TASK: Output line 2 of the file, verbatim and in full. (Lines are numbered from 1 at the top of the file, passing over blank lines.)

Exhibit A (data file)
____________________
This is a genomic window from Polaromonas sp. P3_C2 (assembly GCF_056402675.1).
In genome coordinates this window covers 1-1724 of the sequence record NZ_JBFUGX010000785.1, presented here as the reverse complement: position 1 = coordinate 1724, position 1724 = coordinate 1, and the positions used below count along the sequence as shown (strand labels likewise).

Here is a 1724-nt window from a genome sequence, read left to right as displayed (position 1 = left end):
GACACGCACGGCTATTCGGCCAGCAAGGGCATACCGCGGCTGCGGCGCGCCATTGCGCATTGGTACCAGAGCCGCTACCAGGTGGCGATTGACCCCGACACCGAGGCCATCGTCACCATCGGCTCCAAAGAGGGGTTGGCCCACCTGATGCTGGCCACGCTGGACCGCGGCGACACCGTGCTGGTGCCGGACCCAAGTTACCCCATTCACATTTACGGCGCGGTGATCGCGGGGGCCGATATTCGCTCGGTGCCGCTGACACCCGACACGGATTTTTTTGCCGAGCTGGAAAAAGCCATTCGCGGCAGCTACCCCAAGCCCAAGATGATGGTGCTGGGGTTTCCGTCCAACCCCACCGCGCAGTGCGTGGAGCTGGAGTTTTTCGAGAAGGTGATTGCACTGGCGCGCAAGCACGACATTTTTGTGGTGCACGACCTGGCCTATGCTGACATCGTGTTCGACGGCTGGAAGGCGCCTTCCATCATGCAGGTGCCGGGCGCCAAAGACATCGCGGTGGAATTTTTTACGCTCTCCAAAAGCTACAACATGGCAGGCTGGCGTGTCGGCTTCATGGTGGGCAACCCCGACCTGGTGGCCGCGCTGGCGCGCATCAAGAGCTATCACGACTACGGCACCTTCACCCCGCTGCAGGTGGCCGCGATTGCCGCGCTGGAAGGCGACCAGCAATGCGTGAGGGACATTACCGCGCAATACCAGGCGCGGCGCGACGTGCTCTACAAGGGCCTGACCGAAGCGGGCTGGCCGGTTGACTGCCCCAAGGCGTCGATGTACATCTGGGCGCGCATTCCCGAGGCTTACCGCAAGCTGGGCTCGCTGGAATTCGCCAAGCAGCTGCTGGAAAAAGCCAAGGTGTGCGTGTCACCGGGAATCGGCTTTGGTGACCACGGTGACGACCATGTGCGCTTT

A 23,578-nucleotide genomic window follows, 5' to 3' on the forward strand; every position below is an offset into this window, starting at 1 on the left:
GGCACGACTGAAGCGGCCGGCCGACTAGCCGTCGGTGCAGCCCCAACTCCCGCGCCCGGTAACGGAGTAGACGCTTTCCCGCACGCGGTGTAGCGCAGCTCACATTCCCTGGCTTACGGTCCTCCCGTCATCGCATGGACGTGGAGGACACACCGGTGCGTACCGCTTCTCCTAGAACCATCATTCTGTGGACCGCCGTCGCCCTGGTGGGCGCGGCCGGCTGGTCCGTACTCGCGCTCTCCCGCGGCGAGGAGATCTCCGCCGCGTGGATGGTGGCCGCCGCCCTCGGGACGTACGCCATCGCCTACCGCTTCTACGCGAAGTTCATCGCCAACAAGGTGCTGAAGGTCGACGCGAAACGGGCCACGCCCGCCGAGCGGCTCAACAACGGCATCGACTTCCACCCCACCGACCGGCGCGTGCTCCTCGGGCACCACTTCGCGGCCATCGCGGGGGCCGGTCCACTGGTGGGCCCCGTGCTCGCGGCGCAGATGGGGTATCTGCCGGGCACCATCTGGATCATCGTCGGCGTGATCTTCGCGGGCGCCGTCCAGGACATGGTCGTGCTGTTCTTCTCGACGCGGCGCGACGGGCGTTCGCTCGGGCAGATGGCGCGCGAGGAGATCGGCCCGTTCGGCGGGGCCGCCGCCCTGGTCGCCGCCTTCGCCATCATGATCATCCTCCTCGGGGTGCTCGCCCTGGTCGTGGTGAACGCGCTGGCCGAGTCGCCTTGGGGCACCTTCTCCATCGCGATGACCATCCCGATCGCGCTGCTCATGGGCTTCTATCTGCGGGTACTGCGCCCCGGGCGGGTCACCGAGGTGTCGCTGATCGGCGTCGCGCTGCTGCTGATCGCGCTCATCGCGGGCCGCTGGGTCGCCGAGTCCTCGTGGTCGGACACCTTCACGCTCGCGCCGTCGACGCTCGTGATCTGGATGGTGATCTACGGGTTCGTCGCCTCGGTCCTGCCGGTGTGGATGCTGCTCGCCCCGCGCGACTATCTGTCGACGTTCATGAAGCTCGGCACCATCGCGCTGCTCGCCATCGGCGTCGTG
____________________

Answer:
In genome coordinates this window covers 1-1724 of the sequence record NZ_JBFUGX010000785.1, presented here as the reverse complement: position 1 = coordinate 1724, position 1724 = coordinate 1, and the positions used below count along the sequence as shown (strand labels likewise).